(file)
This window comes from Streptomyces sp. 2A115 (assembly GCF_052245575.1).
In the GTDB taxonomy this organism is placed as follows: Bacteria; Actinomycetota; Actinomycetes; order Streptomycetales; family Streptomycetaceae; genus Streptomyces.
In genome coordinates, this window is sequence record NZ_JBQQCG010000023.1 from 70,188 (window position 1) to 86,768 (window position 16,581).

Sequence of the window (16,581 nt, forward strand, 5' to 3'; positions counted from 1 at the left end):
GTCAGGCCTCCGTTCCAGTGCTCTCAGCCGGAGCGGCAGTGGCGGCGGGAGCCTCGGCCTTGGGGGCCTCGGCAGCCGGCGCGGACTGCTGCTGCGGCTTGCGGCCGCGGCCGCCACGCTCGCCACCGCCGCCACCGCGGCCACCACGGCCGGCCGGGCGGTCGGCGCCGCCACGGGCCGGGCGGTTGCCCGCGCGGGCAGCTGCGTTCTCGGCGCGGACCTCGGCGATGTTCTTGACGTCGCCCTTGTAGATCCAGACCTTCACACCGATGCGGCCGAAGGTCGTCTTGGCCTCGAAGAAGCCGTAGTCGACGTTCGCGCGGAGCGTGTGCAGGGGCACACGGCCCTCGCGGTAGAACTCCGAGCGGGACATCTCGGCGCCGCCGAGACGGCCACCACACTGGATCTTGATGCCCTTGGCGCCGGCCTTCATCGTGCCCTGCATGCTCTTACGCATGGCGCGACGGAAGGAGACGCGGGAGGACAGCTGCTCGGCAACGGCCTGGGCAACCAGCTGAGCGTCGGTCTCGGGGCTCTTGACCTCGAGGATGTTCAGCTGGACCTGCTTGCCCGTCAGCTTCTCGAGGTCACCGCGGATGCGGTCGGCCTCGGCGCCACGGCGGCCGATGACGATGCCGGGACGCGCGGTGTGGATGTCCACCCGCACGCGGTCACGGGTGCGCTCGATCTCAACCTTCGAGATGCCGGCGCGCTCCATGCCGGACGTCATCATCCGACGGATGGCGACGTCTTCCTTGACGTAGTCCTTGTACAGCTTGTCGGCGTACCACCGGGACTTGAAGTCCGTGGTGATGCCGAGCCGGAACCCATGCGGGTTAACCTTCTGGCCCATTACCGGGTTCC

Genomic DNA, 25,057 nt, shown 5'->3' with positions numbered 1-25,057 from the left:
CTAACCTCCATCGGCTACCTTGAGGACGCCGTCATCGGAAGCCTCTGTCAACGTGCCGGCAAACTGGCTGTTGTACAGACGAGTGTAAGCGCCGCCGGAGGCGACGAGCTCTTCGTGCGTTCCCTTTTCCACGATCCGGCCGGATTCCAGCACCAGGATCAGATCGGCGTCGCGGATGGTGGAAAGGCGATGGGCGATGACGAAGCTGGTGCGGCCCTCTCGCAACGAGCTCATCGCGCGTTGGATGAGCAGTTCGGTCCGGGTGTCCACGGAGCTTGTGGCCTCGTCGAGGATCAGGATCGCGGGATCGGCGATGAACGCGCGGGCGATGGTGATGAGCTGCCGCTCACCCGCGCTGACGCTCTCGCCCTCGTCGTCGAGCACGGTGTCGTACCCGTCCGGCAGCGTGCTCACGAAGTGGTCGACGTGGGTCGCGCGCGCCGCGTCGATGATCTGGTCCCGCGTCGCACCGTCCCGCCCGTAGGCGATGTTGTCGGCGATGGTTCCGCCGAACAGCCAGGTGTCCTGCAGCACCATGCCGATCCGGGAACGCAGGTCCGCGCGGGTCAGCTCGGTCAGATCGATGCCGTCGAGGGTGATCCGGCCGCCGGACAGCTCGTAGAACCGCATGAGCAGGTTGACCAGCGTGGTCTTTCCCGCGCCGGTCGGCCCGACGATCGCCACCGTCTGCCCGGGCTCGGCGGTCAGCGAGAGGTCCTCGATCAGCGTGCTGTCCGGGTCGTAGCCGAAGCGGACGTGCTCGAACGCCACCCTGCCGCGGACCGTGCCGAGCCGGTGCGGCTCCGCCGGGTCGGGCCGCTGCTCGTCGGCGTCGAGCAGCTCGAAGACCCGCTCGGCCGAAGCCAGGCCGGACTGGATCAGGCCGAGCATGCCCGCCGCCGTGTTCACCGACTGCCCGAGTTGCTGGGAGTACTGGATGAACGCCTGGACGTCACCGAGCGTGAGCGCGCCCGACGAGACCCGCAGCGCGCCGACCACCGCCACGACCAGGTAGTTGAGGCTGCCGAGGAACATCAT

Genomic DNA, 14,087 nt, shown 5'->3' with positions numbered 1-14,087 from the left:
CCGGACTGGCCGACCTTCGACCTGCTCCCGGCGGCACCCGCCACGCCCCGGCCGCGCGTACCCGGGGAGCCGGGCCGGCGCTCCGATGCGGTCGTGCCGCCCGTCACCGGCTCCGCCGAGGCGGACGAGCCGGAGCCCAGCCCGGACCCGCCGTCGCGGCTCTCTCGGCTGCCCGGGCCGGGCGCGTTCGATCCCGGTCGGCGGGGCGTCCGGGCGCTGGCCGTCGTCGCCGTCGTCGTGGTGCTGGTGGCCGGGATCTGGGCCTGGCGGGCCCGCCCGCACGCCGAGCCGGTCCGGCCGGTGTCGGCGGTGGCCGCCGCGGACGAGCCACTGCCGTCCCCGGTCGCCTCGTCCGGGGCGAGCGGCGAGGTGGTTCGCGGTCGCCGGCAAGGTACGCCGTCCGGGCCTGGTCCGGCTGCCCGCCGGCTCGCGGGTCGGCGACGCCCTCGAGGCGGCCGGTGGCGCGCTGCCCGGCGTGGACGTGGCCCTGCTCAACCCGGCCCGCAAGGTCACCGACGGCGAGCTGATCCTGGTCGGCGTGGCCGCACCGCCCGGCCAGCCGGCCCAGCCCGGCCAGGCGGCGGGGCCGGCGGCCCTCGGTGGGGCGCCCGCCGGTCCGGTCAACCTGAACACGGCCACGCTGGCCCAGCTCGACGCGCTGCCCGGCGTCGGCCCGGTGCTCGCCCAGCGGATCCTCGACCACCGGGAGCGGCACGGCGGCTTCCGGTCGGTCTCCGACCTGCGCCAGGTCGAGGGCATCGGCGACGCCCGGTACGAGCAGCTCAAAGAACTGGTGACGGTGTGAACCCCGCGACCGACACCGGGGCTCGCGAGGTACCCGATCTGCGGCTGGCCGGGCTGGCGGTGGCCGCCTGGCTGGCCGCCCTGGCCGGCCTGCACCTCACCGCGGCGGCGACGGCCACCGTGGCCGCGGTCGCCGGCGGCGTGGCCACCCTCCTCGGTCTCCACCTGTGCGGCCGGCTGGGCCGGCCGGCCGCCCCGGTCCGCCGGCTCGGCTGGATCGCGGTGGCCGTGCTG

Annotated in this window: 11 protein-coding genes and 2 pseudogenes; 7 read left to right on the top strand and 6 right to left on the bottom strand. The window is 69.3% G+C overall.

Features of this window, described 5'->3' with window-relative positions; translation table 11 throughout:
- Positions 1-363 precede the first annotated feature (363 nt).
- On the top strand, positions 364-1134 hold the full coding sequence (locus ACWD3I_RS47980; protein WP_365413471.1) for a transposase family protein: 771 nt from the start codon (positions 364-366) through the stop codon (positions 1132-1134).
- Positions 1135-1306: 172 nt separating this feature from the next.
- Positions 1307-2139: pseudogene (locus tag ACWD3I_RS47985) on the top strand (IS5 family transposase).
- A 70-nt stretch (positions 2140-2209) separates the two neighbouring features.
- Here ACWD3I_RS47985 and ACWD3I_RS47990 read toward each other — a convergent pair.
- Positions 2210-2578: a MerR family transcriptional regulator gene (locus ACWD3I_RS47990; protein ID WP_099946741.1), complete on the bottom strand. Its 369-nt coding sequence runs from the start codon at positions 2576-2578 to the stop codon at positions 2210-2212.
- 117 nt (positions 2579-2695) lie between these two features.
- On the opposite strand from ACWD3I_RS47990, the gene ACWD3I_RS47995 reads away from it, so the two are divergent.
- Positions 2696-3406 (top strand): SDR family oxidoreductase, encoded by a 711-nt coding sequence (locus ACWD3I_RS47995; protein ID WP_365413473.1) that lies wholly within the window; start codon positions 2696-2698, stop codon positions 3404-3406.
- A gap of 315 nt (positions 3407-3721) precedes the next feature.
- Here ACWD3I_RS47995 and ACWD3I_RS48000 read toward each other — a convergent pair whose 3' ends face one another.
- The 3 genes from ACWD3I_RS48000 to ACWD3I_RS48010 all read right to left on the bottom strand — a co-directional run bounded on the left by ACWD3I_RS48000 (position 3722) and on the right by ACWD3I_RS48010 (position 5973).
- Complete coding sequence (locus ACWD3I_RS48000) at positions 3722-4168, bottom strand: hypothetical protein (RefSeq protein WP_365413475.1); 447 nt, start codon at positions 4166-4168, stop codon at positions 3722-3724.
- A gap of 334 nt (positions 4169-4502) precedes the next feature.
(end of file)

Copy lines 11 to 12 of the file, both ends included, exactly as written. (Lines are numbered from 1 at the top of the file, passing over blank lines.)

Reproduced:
Features of this window, described 5'->3' with window-relative positions; translation table 11 throughout:
- Positions 1-363 precede the first annotated feature (363 nt).